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Labour announces National Education Service to fund schools, colleges and university grants

Yesterday Labour announced a raft of pledges related to education, from primary schools to adult learning and covering just about everything in-between. Stating his intention to deliver a National Education Service, Jeremy Corbyn unveiled a set of policies that would begin to restore much of the funding lost under the Conservatives over the last seven years.

Jeremy Corbyn was joined in Leeds by Angela Rayner, Shadow Education Secretary, and Rebecca Long-Bailey, Shadow Business, Energy and Industrial Strategy Secretary to announce the proposals. 

Labour’s key education pledges are:

  • Stop the cuts to school budgets with a real terms increase in funding.
  • Reduce class sizes to under 30 for all five, six and seven year olds.
  • Free school meals for all primary school children.
  • Restore education maintenance allowance for college students.
  • Restore student grants for university students.
  • Scrap fees on courses for adult learners looking to re-train or upskill

The proposals were welcomed by NUS Deputy President Shelly Asquith, who tweeted, “Students have been crying out for what @AngelaRayner announced today.”

Kevin Courtney, General Secretary of the National Union of Teachers, said:

“Parents and teachers will strongly welcome the fact that the Labour Party has grasped the enormity of the problem schools and colleges face through drastic real terms cuts to their budgets.

 

Labour are intending to increase funding to English schools by £4.8bn per year by 2021-22, alongside £8.4bn in capital investment to ensure schools have enough places to reduce class sizes. They also propose to increase the adult skills budget by £1.5 billion by the end of the parliament in order to abolish upfront fees and increase course funding by an average of 10 per cent year on year.

The Party had already announced that they would introduce free school meals for all primary schools children, paid for with £700m from ending the VAT exemption that private schools currently enjoy.

With the exception of universal free school meals funded by applying VAT to private schools, the policies are to be funded through a restoration of the higher Corporation Tax rate that the Conservatives have gradually lowered since 2010. This will be done by raising corporation tax from 19% to 21% by 2019, and to 26% by 2021, still leaving the UK with the lowest Corporation Tax rate in the G7. This is also in line with the thinking of Paul Johnson, Director of the Institute for Fiscal Studies, who said Labour would be able to fund its school funding plans through a hike in Corporation Tax to 21%.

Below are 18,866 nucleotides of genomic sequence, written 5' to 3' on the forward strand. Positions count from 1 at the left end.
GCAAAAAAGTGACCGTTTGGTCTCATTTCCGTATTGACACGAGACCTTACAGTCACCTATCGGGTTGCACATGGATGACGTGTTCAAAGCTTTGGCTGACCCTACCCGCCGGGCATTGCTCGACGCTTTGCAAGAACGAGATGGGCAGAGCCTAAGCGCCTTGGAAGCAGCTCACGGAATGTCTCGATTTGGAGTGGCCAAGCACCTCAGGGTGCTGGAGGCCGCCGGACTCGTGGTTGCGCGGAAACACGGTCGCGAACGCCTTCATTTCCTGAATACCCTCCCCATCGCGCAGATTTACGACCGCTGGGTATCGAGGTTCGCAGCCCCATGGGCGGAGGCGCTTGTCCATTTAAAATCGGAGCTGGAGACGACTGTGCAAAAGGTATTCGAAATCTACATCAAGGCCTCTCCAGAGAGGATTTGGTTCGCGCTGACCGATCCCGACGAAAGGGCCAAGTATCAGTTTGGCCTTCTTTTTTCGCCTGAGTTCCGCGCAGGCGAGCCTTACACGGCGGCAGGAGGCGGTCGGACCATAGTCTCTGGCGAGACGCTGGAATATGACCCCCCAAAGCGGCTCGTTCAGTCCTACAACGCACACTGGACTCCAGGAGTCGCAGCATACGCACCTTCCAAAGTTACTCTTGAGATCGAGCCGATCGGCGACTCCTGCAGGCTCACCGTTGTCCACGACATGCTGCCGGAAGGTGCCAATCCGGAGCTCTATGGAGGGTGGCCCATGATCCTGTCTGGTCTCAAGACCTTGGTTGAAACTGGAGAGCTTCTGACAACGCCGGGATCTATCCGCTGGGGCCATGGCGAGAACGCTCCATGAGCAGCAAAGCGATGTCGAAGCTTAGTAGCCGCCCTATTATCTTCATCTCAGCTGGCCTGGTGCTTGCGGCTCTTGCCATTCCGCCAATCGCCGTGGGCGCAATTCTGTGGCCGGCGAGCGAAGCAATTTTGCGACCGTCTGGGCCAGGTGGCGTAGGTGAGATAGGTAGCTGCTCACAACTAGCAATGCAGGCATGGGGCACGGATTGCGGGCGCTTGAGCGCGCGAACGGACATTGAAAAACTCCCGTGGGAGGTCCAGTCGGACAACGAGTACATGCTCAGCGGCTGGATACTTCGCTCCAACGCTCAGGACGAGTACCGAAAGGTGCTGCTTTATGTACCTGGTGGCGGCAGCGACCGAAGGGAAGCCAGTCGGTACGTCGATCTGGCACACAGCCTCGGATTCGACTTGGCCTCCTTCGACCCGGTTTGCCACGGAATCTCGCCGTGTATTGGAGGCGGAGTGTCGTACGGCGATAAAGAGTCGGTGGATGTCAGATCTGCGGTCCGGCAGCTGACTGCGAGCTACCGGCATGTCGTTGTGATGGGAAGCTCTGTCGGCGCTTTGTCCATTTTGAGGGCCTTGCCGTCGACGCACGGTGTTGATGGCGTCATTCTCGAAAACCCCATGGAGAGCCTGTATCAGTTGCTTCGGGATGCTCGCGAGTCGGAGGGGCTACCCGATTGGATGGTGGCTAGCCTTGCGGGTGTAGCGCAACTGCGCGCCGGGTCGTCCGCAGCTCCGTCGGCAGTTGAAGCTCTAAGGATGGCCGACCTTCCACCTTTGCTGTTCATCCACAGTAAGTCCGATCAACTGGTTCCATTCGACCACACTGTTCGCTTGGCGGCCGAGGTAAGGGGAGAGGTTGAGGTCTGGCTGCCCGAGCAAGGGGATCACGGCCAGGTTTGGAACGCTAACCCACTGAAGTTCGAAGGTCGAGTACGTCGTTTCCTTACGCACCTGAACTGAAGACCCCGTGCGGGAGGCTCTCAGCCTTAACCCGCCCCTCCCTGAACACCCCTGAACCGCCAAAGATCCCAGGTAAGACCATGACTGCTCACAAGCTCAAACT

In a press release, Labour argue their costing is backed up by calculations from the Treasury and OBR:

“According to Treasury and Office for Budget Responsibility figures, the Tories’ tax giveaways are costing the exchequer £65.2 billion over the four years from 2018-19 to 2021-22, including £19.4 billion in the last year of the parliament. This contrasts with £46.8 billion based on the forecasts when the cuts were introduced.”

One lingering question mark is whether Labour will pledge to end tuition fees, a policy that Jeremy Corbyn stood on in both his leadership elections, and is supported by Shadow Chancellor John McDonnell. In 2015 Ed Miliband’s Labour manifesto included a pledge to reduce fees from £9,000 to £6,000. Many universities now charge £9,250 after reforms this year allowed them to raise fees in line with inflation.

 

7 Comments

  1. Steven Johnston says:

    Great news! Now if I was businessman, or woman, I’d support this. Why would I not, as who would complain about this? A workforce that receives a good education would benefit industry in the UK and make them more competitive.

  2. Imran Khan says:

    Rubbish article. The workforce already receives a grounding in all of the basic skills. What is lacking are the tools to go out in the market place and compete with Eastern Europeans.

    From the eighties forwards, Labour continued what the Tories started with YOPS schemes. Totally fake courses which in London where funded and run by Ken Livingstone removed young unemployed people from the unemployment figures and into spurious training schemes.

    This is now why we have thousands of young people with ” degrees” in media studies working for the minimum wage and a shortage of all skilled building workers. Disgusting, as is this proposal.

    1. James Martin says: